Histamine Articles 8

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Histamine receptors and antihistamines: from discovery to clinical applications.
            (Cataldi et al., 2014) Download
The synthesis and the identification of histamine marked a milestone in both pharmacological and immunological research. Since Sir Henry Dale and Patrick Laidlaw described some of its physiological effects in vivo in 1910, histamine has been shown to play a key role in the control of gastric acid secretion and in allergic disorders. Using selective agonists and antagonists, as well as molecular biology tools, four histamine receptors (H1R, H2R, H3R and H4R) have been identified. The Nobel Prize in Physiology and Medicine was awarded to Daniel Bovet in 1957 for the discovery of antihistamines (anti-H1R) and to Sir James Black in 1988 for the identification of anti-H2R antagonists. Anti-H1R and anti-H2R histamine receptor antagonists have revolutionized the treatment of certain allergic disorders and gastric acid-related conditions, respectively. More recently, anti-H3R antagonists have entered early-phase clinical trials for possible application in obesity and a variety of neurologic disorders. The preferential expression of H4R by several immune cells and its involvement in the development of allergic inflammation provide the rationale for the use of anti-H4R antagonists in allergic and in other immune-related disorders.

Concomitant Prevalence of Low Serum Diamine Oxidase Activity and Carbohydrate Malabsorption.
            (Enko et al., 2016) Download
The aim of this retrospective study was to analyze the concomitant prevalence rates for lactose malabsorption (LM), fructose malabsorption (FM), and histamine intolerance (HI) in patients with so far unexplained gastrointestinal (GI) symptoms. A total of 439 outpatients, who presented unclear abdominal discomfort, underwent lactose (50 g) and fructose (25 g) hydrogen (H2) breath tests. Additionally, serum diamine oxidase (DAO) measurements were performed. Individuals with low serum DAO activity (<10 U/mL), GI symptoms, and response to histamine-free diet were diagnosed with HI. Of all 439 patients, 341 (77.7%) were found with 7 various GI conditions. In total, 94 (21.4%), 31 (7.1%), and 100 (22.8%) individuals presented LM, FM, or HI only, whereas 116 (26.4%) patients showed an overlap of GI entities investigated here. Interestingly, 89 out of 241 (36.9%) individuals with carbohydrate malabsorption were also diagnosed with HI (LM + HI: 52 [11.8%], FM + HI: 23 [5.2%], and LM + FM + HI 14 [3.2%] individuals). In conclusion different combinations of LM, FM, and HI are present in individuals with unclear abdominal discomfort/pain. In clinical practice we suggest testing for LM, FM, and additional HI in the diagnostic work-up of these patients. Depending on these various diagnoses possible, patients should get an individualized dietary advice.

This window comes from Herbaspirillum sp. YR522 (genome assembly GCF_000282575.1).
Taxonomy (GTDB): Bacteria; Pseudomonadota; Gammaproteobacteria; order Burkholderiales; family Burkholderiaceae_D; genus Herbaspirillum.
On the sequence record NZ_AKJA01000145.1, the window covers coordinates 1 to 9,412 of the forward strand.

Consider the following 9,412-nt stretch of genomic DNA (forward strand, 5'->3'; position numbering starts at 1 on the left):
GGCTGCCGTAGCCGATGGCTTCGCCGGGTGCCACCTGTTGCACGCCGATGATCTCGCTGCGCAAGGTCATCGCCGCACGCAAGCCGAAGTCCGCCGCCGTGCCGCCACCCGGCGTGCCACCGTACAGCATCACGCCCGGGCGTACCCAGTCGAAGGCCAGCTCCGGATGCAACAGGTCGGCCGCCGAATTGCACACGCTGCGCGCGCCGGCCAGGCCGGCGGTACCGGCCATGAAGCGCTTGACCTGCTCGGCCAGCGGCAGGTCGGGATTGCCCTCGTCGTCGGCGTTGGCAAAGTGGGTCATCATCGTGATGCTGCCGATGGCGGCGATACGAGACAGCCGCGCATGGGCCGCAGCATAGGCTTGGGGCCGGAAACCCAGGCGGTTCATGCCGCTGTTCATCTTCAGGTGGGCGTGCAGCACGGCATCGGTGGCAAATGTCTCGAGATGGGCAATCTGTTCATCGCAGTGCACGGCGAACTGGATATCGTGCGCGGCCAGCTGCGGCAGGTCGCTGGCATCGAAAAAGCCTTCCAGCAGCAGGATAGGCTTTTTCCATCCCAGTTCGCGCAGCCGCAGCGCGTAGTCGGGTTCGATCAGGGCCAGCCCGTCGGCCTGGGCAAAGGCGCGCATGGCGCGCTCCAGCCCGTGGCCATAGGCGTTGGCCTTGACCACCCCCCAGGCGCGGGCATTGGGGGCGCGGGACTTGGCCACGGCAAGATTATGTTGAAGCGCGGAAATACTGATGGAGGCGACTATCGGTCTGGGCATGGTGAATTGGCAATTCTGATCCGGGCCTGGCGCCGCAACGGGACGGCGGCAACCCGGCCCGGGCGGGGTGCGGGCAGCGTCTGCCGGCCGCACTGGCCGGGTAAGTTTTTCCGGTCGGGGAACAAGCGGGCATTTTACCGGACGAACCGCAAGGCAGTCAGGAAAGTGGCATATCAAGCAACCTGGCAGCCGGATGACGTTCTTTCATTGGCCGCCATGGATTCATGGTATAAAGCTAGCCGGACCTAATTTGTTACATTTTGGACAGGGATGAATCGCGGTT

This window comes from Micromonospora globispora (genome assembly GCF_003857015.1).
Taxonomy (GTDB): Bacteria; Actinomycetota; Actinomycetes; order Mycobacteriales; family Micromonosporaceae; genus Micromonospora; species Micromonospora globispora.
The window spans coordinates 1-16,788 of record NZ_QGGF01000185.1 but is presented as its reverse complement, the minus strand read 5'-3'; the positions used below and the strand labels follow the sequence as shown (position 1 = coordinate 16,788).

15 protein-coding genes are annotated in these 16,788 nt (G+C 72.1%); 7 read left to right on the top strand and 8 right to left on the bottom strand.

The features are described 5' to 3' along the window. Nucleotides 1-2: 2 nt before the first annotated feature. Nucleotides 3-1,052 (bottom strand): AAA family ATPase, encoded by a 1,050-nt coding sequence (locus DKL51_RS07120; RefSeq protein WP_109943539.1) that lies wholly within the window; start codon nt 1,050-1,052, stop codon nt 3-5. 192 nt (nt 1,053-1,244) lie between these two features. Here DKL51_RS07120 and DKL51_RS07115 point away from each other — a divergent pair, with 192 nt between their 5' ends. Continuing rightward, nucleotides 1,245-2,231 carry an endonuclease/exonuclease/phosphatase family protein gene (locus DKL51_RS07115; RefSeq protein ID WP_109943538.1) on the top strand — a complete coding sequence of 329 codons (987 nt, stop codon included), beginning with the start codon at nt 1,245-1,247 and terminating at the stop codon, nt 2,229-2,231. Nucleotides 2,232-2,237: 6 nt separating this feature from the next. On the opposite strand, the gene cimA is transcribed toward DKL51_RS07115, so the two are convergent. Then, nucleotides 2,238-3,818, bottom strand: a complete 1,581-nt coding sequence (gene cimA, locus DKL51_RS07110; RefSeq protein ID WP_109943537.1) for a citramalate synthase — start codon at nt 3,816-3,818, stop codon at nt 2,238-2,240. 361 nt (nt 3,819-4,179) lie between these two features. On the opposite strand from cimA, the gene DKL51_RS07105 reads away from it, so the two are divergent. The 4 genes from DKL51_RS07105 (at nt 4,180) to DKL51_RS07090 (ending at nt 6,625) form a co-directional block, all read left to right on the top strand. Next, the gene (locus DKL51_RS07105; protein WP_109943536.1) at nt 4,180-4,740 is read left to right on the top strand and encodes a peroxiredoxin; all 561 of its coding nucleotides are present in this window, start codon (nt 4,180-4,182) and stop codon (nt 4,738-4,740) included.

Serum diamine oxidase activity is associated with lactose malabsorption phenotypic variation.
            (Enko et al., 2017) Download
OBJECTIVES:  Recently, an intermediate lactose intolerance (LI) phenotype based on the lactase gene (LCT) C/T-13910 polymorphism was proposed. However, a multifactorial genesis of LI phenotypic variation including endogenous and exogenous factors cannot be ruled out. Therefore, this study was conducted to investigate a possible association between serum diamine oxidase (DAO) and LI phenotypes in individuals with lactose malabsorption (LM). DESIGN AND METHODS:  A total of 121 ambulatory patients with LM were included in this retrospective study. The lactose hydrogen breath test (LHBT) and serum DAO activity measurements were performed on the same day. A thorough anamnesis with respect to gastrointestinal symptoms was carried out at the initial consultation. RESULTS:  In total, 44 (36.4%) patients with a serum DAO activity <10U/mL showed higher H2 levels after 60 (mean: 53.7±57.6 vs 34.5±31.7 parts per million [ppm], p=0.116), 90 (mean: 70.3±57.5 vs 52.7±41.4ppm, p=0.184) and 120min (mean: 98.9±72.5 vs 67.9±44.9ppm, p=0.012) during LHBT compared to 77 (63.6%) patients with a serum DAO activity ≥10U/mL. Individuals with a serum DAO activity <10U/mL tended to report gastrointestinal symptoms during the LHBT more often (p=0.091). CONCLUSIONS:  Our findings suggest that patients with LM and a serum DAO activity level<10U/mL had higher end-expiratory H2 levels and tended to be more symptomatic during the LHBT compared to LM patients with DAO activity levels ≥10U/mL.

Distribution, properties, and functional characteristics of three classes of histamine receptor.
            (Hill, 1990) Download
It is clear from the preceding overview of histamine receptor pharmacology that research into the pharmacology of histamine receptors is at an exciting stage of development. The rapid advance of molecular biology should soon see the structural identification and cloning of all three of the major vertebrate histamine receptors. Further work will continue toward enhancing our understanding of the control by histamine of intracellular signaling via H1- and H2-receptors, and the rapid explosion of work on the H3-receptor should begin to unravel the mechanisms underlying its actions, perhaps via effects on ionic channels. The potential role of histamine as an intracellular second messenger raises exciting possibilities, as does the search for a histamine receptor analogous to the ligand-gated ion channel in the invertebrate nervous system.